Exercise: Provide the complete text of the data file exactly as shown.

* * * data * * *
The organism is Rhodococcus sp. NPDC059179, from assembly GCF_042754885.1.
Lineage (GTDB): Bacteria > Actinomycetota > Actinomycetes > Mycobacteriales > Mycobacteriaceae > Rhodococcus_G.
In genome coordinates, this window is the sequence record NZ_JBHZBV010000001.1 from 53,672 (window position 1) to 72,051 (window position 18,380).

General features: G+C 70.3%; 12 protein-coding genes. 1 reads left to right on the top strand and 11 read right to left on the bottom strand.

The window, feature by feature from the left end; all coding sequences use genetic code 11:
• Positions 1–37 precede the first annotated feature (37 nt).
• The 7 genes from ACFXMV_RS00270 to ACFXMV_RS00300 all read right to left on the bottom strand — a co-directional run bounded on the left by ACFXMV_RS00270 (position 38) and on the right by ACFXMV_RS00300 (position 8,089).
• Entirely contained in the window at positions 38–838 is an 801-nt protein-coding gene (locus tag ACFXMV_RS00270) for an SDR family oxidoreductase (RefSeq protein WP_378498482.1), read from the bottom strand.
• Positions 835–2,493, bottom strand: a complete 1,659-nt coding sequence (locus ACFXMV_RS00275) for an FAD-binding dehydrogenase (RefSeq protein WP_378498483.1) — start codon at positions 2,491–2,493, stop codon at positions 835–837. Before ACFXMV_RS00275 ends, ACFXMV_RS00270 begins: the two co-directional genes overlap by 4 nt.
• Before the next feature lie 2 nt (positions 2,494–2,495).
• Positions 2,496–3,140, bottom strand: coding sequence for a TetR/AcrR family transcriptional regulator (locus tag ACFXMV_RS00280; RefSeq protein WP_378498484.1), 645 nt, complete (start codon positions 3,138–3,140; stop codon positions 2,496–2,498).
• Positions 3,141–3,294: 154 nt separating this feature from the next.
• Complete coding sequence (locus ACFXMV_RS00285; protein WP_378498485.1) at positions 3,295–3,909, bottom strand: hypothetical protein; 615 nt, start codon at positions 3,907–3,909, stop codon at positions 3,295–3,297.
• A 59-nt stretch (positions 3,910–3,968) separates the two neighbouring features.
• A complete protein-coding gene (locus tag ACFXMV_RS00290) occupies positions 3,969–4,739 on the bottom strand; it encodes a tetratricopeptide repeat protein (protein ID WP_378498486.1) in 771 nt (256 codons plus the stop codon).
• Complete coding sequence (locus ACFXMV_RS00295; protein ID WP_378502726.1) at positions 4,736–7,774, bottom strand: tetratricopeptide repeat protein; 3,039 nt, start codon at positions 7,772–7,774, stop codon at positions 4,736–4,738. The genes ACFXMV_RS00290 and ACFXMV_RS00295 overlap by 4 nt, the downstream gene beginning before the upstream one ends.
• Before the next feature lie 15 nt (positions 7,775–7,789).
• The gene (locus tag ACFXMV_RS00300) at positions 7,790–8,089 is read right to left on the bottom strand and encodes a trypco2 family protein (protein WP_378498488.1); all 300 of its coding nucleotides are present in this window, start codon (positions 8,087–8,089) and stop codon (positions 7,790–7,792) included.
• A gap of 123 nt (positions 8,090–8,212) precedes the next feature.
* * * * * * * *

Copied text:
The organism is Rhodococcus sp. NPDC059179, from assembly GCF_042754885.1.
Lineage (GTDB): Bacteria > Actinomycetota > Actinomycetes > Mycobacteriales > Mycobacteriaceae > Rhodococcus_G.
In genome coordinates, this window is the sequence record NZ_JBHZBV010000001.1 from 53,672 (window position 1) to 72,051 (window position 18,380).

General features: G+C 70.3%; 12 protein-coding genes. 1 reads left to right on the top strand and 11 read right to left on the bottom strand.

The window, feature by feature from the left end; all coding sequences use genetic code 11:
• Positions 1–37 precede the first annotated feature (37 nt).
• The 7 genes from ACFXMV_RS00270 to ACFXMV_RS00300 all read right to left on the bottom strand — a co-directional run bounded on the left by ACFXMV_RS00270 (position 38) and on the right by ACFXMV_RS00300 (position 8,089).
• Entirely contained in the window at positions 38–838 is an 801-nt protein-coding gene (locus tag ACFXMV_RS00270) for an SDR family oxidoreductase (RefSeq protein WP_378498482.1), read from the bottom strand.
• Positions 835–2,493, bottom strand: a complete 1,659-nt coding sequence (locus ACFXMV_RS00275) for an FAD-binding dehydrogenase (RefSeq protein WP_378498483.1) — start codon at positions 2,491–2,493, stop codon at positions 835–837. Before ACFXMV_RS00275 ends, ACFXMV_RS00270 begins: the two co-directional genes overlap by 4 nt.
• Before the next feature lie 2 nt (positions 2,494–2,495).
• Positions 2,496–3,140, bottom strand: coding sequence for a TetR/AcrR family transcriptional regulator (locus tag ACFXMV_RS00280; RefSeq protein WP_378498484.1), 645 nt, complete (start codon positions 3,138–3,140; stop codon positions 2,496–2,498).
• Positions 3,141–3,294: 154 nt separating this feature from the next.
• Complete coding sequence (locus ACFXMV_RS00285; protein WP_378498485.1) at positions 3,295–3,909, bottom strand: hypothetical protein; 615 nt, start codon at positions 3,907–3,909, stop codon at positions 3,295–3,297.
• A 59-nt stretch (positions 3,910–3,968) separates the two neighbouring features.
• A complete protein-coding gene (locus tag ACFXMV_RS00290) occupies positions 3,969–4,739 on the bottom strand; it encodes a tetratricopeptide repeat protein (protein ID WP_378498486.1) in 771 nt (256 codons plus the stop codon).
• Complete coding sequence (locus ACFXMV_RS00295; protein ID WP_378502726.1) at positions 4,736–7,774, bottom strand: tetratricopeptide repeat protein; 3,039 nt, start codon at positions 7,772–7,774, stop codon at positions 4,736–4,738. The genes ACFXMV_RS00290 and ACFXMV_RS00295 overlap by 4 nt, the downstream gene beginning before the upstream one ends.
• Before the next feature lie 15 nt (positions 7,775–7,789).
• The gene (locus tag ACFXMV_RS00300) at positions 7,790–8,089 is read right to left on the bottom strand and encodes a trypco2 family protein (protein WP_378498488.1); all 300 of its coding nucleotides are present in this window, start codon (positions 8,087–8,089) and stop codon (positions 7,790–7,792) included.
• A gap of 123 nt (positions 8,090–8,212) precedes the next feature.